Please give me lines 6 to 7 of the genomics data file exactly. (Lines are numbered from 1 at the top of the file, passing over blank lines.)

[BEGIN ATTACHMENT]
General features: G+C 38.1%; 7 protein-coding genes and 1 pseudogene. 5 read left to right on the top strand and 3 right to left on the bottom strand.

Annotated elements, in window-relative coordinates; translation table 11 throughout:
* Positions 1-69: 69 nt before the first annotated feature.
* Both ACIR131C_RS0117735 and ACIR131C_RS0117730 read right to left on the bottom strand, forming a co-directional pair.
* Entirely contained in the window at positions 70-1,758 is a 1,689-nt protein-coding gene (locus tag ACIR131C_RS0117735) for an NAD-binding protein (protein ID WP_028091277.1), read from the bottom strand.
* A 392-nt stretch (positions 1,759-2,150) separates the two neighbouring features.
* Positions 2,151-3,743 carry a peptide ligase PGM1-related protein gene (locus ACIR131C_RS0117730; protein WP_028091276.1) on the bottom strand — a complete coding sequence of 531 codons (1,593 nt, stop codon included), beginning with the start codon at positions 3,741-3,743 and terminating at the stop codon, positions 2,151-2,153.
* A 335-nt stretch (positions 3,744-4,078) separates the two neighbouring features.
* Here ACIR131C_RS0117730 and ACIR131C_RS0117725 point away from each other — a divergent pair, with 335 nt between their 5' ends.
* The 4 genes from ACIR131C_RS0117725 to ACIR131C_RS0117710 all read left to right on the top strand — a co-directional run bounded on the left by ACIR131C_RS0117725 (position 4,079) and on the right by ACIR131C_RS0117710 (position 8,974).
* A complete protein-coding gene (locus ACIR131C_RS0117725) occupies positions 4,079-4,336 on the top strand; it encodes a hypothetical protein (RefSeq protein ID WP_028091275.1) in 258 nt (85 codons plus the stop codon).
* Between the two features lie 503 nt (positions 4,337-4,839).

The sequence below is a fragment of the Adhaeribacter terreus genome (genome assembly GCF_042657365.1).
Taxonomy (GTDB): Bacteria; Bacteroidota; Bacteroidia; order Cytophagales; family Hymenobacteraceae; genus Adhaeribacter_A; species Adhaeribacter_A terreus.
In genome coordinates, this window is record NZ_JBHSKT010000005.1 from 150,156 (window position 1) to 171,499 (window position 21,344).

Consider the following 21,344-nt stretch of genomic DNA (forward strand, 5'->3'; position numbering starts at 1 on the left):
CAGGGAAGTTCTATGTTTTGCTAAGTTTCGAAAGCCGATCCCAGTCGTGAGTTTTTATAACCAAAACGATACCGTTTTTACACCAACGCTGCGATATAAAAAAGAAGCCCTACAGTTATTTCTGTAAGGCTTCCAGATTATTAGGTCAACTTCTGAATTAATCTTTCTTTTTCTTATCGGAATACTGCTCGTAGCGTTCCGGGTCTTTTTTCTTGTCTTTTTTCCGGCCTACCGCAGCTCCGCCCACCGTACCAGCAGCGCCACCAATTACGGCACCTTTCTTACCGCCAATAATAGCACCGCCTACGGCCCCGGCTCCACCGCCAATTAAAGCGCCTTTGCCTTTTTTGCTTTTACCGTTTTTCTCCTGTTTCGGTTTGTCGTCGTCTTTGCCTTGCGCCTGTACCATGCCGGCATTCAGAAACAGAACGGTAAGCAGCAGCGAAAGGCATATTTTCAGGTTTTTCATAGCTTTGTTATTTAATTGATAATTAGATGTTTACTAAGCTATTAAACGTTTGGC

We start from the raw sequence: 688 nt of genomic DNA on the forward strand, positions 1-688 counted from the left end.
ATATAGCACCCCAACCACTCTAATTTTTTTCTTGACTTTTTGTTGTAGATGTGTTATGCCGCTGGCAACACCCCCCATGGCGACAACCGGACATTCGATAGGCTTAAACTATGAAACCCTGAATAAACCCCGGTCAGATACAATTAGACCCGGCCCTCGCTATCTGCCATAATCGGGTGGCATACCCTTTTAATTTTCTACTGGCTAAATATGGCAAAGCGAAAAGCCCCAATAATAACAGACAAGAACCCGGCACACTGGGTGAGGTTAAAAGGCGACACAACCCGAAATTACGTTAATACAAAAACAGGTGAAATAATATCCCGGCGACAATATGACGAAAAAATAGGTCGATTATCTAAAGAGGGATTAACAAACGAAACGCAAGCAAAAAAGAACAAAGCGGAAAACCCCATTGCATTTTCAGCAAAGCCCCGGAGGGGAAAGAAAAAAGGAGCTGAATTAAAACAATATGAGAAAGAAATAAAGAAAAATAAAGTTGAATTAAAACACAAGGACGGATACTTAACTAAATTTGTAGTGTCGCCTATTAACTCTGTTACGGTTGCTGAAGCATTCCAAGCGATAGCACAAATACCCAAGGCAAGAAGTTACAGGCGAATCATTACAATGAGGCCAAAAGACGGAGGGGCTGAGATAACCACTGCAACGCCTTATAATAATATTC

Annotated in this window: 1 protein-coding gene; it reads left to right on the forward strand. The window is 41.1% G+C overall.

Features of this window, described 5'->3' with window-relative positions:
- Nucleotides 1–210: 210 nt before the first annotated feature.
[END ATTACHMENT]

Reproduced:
* A 392-nt stretch (positions 1,759-2,150) separates the two neighbouring features.
* Positions 2,151-3,743 carry a peptide ligase PGM1-related protein gene (locus ACIR131C_RS0117730; protein WP_028091276.1) on the bottom strand — a complete coding sequence of 531 codons (1,593 nt, stop codon included), beginning with the start codon at positions 3,741-3,743 and terminating at the stop codon, positions 2,151-2,153.